In some cases, police reports can support fault based on the details that law enforcement records. Police reports may detail whether the allegedly at-fault driver received a citation from the arresting officer, and the officer may include details in the report based on their own findings. All of this information can go a long way in helping support a plaintiff’s claim.

Police reports also frequently include both drivers’ versions of events in addition to the officer’s take. Additionally, police reports could include witness testimony from those who were present at the time of the accident. If witnesses are difficult to reach at a later point, their testimony in a police report may be the only way to get their version of events. 

While police reports can be critical in car accident cases, the police don’t always arrive at the scene of an accident. If the police don’t show up and nobody notifies them of the accident immediately afterward, it’s important to contact the police and initiate the generation of a police report as soon as possible. Ideally, the defendant involved would also visit the police station to discuss the incident, but they may not choose to go.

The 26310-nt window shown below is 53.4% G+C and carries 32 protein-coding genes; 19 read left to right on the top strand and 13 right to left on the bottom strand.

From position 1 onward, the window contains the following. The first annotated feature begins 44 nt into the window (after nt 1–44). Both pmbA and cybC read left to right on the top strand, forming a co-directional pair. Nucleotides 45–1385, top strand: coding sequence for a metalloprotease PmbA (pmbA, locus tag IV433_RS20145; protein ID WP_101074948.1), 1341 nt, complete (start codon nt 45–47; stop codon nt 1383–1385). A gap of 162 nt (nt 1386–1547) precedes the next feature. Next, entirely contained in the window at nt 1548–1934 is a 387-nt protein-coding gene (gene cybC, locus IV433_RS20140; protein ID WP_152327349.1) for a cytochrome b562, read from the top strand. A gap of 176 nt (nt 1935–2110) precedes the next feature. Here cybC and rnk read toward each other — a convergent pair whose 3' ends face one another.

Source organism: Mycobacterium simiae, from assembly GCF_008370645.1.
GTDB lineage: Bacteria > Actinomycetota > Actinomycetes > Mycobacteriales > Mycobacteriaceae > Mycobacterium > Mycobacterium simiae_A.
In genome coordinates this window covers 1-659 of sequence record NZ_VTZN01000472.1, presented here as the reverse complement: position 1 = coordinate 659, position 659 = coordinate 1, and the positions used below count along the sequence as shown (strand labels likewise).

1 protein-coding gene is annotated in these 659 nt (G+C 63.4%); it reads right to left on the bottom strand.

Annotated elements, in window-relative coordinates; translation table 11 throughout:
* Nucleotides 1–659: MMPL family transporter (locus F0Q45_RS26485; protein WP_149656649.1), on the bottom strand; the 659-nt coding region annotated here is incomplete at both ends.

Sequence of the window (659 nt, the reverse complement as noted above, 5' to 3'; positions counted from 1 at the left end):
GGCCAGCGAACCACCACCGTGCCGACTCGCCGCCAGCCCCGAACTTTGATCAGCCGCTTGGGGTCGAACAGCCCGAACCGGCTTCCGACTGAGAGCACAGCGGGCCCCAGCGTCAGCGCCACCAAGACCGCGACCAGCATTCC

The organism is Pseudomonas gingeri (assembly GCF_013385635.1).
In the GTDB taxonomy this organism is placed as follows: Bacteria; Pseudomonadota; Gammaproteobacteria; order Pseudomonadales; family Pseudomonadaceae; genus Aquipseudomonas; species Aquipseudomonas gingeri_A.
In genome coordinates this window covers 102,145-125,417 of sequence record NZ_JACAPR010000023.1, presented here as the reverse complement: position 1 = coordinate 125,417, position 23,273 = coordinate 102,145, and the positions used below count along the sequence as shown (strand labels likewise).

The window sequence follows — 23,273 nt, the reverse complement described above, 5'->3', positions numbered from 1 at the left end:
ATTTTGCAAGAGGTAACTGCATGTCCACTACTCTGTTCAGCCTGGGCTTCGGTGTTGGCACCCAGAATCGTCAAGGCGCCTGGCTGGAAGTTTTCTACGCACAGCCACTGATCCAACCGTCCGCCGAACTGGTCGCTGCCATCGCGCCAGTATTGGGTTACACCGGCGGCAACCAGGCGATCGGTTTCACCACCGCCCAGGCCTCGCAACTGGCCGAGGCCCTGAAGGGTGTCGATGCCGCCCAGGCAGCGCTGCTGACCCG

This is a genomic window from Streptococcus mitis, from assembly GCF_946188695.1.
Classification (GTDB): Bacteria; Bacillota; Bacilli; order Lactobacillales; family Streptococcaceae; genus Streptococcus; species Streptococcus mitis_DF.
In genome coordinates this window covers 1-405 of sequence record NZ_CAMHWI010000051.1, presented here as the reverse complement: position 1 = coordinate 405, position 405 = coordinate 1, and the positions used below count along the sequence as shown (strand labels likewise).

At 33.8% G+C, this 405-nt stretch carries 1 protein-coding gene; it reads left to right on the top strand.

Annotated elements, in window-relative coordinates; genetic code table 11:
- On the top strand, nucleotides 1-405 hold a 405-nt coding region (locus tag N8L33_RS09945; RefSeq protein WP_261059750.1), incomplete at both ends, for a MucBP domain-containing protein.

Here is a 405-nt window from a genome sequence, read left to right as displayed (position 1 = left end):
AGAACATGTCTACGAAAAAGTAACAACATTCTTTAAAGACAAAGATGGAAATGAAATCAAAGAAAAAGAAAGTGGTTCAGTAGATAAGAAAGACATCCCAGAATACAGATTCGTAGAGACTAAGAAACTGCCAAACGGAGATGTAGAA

After the police create a report, plaintiffs should check it to make sure it’s accurate. They may be able to fix basic errors pertaining to locations and times, but if the report makes other mistakes such as misidentifying who was at fault, the process of fixing them will be more complex. 

It’s important for plaintiffs to keep in mind that other reports may help support their claims, including mechanic reports. A qualified mechanic may be able to provide written details about the nature of the damage that a vehicle sustained and areas of impact.